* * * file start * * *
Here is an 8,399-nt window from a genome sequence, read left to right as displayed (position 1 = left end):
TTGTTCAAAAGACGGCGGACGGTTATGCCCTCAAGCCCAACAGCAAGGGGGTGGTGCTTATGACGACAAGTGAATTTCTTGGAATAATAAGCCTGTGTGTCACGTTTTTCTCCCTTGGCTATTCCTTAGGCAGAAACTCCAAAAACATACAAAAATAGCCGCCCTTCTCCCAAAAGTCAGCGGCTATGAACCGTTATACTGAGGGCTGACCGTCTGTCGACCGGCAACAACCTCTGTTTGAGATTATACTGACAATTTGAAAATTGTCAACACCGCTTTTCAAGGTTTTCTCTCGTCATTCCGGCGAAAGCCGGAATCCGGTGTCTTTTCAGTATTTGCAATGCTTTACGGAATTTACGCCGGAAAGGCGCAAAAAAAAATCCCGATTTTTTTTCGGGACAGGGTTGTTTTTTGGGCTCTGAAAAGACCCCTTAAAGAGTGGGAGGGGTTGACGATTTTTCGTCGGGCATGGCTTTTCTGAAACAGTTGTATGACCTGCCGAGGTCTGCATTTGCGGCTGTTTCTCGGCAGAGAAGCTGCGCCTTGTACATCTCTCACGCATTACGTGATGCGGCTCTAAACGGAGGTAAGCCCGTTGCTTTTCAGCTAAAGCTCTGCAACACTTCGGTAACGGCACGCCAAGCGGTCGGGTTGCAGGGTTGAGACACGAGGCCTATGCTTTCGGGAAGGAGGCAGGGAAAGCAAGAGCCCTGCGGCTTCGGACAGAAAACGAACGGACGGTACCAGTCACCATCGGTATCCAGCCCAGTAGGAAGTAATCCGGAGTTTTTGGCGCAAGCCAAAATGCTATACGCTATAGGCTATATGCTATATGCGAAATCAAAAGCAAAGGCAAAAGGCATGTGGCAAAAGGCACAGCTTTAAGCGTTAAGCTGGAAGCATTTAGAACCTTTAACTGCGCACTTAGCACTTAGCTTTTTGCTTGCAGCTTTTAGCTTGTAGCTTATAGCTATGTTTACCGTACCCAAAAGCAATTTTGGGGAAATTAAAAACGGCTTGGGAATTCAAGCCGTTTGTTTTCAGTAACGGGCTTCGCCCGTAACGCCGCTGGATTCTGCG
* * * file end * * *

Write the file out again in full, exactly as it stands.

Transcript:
Here is an 8,399-nt window from a genome sequence, read left to right as displayed (position 1 = left end):
TTGTTCAAAAGACGGCGGACGGTTATGCCCTCAAGCCCAACAGCAAGGGGGTGGTGCTTATGACGACAAGTGAATTTCTTGGAATAATAAGCCTGTGTGTCACGTTTTTCTCCCTTGGCTATTCCTTAGGCAGAAACTCCAAAAACATACAAAAATAGCCGCCCTTCTCCCAAAAGTCAGCGGCTATGAACCGTTATACTGAGGGCTGACCGTCTGTCGACCGGCAACAACCTCTGTTTGAGATTATACTGACAATTTGAAAATTGTCAACACCGCTTTTCAAGGTTTTCTCTCGTCATTCCGGCGAAAGCCGGAATCCGGTGTCTTTTCAGTATTTGCAATGCTTTACGGAATTTACGCCGGAAAGGCGCAAAAAAAAATCCCGATTTTTTTTCGGGACAGGGTTGTTTTTTGGGCTCTGAAAAGACCCCTTAAAGAGTGGGAGGGGTTGACGATTTTTCGTCGGGCATGGCTTTTCTGAAACAGTTGTATGACCTGCCGAGGTCTGCATTTGCGGCTGTTTCTCGGCAGAGAAGCTGCGCCTTGTACATCTCTCACGCATTACGTGATGCGGCTCTAAACGGAGGTAAGCCCGTTGCTTTTCAGCTAAAGCTCTGCAACACTTCGGTAACGGCACGCCAAGCGGTCGGGTTGCAGGGTTGAGACACGAGGCCTATGCTTTCGGGAAGGAGGCAGGGAAAGCAAGAGCCCTGCGGCTTCGGACAGAAAACGAACGGACGGTACCAGTCACCATCGGTATCCAGCCCAGTAGGAAGTAATCCGGAGTTTTTGGCGCAAGCCAAAATGCTATACGCTATAGGCTATATGCTATATGCGAAATCAAAAGCAAAGGCAAAAGGCATGTGGCAAAAGGCACAGCTTTAAGCGTTAAGCTGGAAGCATTTAGAACCTTTAACTGCGCACTTAGCACTTAGCTTTTTGCTTGCAGCTTTTAGCTTGTAGCTTATAGCTATGTTTACCGTACCCAAAAGCAATTTTGGGGAAATTAAAAACGGCTTGGGAATTCAAGCCGTTTGTTTTCAGTAACGGGCTTCGCCCGTAACGCCGCTGGATTCTGCG